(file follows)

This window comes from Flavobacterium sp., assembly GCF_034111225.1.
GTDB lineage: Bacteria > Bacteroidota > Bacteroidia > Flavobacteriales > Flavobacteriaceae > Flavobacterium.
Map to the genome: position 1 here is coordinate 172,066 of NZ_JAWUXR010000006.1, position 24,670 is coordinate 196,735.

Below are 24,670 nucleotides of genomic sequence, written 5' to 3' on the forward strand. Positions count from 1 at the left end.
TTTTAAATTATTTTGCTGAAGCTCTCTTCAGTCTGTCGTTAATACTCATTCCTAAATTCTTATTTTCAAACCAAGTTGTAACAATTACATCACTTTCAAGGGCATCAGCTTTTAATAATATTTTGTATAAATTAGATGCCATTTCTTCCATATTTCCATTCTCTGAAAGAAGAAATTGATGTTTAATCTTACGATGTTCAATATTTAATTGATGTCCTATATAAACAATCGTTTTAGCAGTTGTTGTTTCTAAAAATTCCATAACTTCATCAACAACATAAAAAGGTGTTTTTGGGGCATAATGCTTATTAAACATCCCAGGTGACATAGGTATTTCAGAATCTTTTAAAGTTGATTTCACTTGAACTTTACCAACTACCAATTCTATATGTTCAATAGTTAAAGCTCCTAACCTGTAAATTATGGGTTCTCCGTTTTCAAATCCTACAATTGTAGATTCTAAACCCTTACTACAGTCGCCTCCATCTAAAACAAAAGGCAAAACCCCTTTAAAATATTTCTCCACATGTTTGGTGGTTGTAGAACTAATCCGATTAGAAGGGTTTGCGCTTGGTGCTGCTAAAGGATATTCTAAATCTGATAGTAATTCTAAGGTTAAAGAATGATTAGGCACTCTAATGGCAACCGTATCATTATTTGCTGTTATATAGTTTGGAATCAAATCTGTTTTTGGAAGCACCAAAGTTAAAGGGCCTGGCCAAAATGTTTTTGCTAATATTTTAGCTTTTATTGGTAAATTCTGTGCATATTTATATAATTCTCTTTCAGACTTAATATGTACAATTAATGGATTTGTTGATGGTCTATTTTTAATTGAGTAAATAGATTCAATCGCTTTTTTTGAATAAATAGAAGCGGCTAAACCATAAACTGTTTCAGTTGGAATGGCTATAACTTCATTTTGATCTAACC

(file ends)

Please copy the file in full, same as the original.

This window comes from Flavobacterium sp., assembly GCF_034111225.1.
GTDB lineage: Bacteria > Bacteroidota > Bacteroidia > Flavobacteriales > Flavobacteriaceae > Flavobacterium.
Map to the genome: position 1 here is coordinate 172,066 of NZ_JAWUXR010000006.1, position 24,670 is coordinate 196,735.

Below are 24,670 nucleotides of genomic sequence, written 5' to 3' on the forward strand. Positions count from 1 at the left end.
TTTTAAATTATTTTGCTGAAGCTCTCTTCAGTCTGTCGTTAATACTCATTCCTAAATTCTTATTTTCAAACCAAGTTGTAACAATTACATCACTTTCAAGGGCATCAGCTTTTAATAATATTTTGTATAAATTAGATGCCATTTCTTCCATATTTCCATTCTCTGAAAGAAGAAATTGATGTTTAATCTTACGATGTTCAATATTTAATTGATGTCCTATATAAACAATCGTTTTAGCAGTTGTTGTTTCTAAAAATTCCATAACTTCATCAACAACATAAAAAGGTGTTTTTGGGGCATAATGCTTATTAAACATCCCAGGTGACATAGGTATTTCAGAATCTTTTAAAGTTGATTTCACTTGAACTTTACCAACTACCAATTCTATATGTTCAATAGTTAAAGCTCCTAACCTGTAAATTATGGGTTCTCCGTTTTCAAATCCTACAATTGTAGATTCTAAACCCTTACTACAGTCGCCTCCATCTAAAACAAAAGGCAAAACCCCTTTAAAATATTTCTCCACATGTTTGGTGGTTGTAGAACTAATCCGATTAGAAGGGTTTGCGCTTGGTGCTGCTAAAGGATATTCTAAATCTGATAGTAATTCTAAGGTTAAAGAATGATTAGGCACTCTAATGGCAACCGTATCATTATTTGCTGTTATATAGTTTGGAATCAAATCTGTTTTTGGAAGCACCAAAGTTAAAGGGCCTGGCCAAAATGTTTTTGCTAATATTTTAGCTTTTATTGGTAAATTCTGTGCATATTTATATAATTCTCTTTCAGACTTAATATGTACAATTAATGGATTTGTTGATGGTCTATTTTTAATTGAGTAAATAGATTCAATCGCTTTTTTTGAATAAATAGAAGCGGCTAAACCATAAACTGTTTCAGTTGGAATGGCTATAACTTCATTTTGATCTAACC